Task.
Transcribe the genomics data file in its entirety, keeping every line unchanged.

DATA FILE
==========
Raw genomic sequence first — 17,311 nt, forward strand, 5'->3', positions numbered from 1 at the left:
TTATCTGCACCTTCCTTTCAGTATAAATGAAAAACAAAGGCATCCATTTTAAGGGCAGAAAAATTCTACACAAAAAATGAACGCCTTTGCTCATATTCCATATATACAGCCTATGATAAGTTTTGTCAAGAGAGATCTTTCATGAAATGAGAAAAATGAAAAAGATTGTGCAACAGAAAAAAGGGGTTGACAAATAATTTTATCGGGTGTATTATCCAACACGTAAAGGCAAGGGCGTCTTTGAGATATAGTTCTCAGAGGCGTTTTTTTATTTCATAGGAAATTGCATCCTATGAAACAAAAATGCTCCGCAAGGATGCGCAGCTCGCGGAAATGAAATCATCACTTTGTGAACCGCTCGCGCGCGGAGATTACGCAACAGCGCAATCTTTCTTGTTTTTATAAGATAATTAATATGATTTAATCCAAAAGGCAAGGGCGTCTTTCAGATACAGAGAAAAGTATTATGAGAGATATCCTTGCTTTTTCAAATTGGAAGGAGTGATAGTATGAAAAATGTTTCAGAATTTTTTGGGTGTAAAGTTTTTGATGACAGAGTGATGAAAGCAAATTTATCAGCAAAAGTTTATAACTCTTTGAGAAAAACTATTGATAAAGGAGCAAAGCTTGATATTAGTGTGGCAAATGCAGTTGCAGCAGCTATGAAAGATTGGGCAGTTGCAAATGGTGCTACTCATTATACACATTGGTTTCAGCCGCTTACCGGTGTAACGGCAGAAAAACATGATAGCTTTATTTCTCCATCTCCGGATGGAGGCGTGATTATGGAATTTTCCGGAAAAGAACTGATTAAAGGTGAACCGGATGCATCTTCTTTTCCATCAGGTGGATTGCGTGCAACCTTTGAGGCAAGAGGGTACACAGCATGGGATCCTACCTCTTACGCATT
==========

Raw genomic sequence first — 17,311 nt, forward strand, 5'->3', positions numbered from 1 at the left:
TTATCTGCACCTTCCTTTCAGTATAAATGAAAAACAAAGGCATCCATTTTAAGGGCAGAAAAATTCTACACAAAAAATGAACGCCTTTGCTCATATTCCATATATACAGCCTATGATAAGTTTTGTCAAGAGAGATCTTTCATGAAATGAGAAAAATGAAAAAGATTGTGCAACAGAAAAAAGGGGTTGACAAATAATTTTATCGGGTGTATTATCCAACACGTAAAGGCAAGGGCGTCTTTGAGATATAGTTCTCAGAGGCGTTTTTTTATTTCATAGGAAATTGCATCCTATGAAACAAAAATGCTCCGCAAGGATGCGCAGCTCGCGGAAATGAAATCATCACTTTGTGAACCGCTCGCGCGCGGAGATTACGCAACAGCGCAATCTTTCTTGTTTTTATAAGATAATTAATATGATTTAATCCAAAAGGCAAGGGCGTCTTTCAGATACAGAGAAAAGTATTATGAGAGATATCCTTGCTTTTTCAAATTGGAAGGAGTGATAGTATGAAAAATGTTTCAGAATTTTTTGGGTGTAAAGTTTTTGATGACAGAGTGATGAAAGCAAATTTATCAGCAAAAGTTTATAACTCTTTGAGAAAAACTATTGATAAAGGAGCAAAGCTTGATATTAGTGTGGCAAATGCAGTTGCAGCAGCTATGAAAGATTGGGCAGTTGCAAATGGTGCTACTCATTATACACATTGGTTTCAGCCGCTTACCGGTGTAACGGCAGAAAAACATGATAGCTTTATTTCTCCATCTCCGGATGGAGGCGTGATTATGGAATTTTCCGGAAAAGAACTGATTAAAGGTGAACCGGATGCATCTTCTTTTCCATCAGGTGGATTGCGTGCAACCTTTGAGGCAAGAGGGTACACAGCATGGGATCCTACCTCTTACGCATT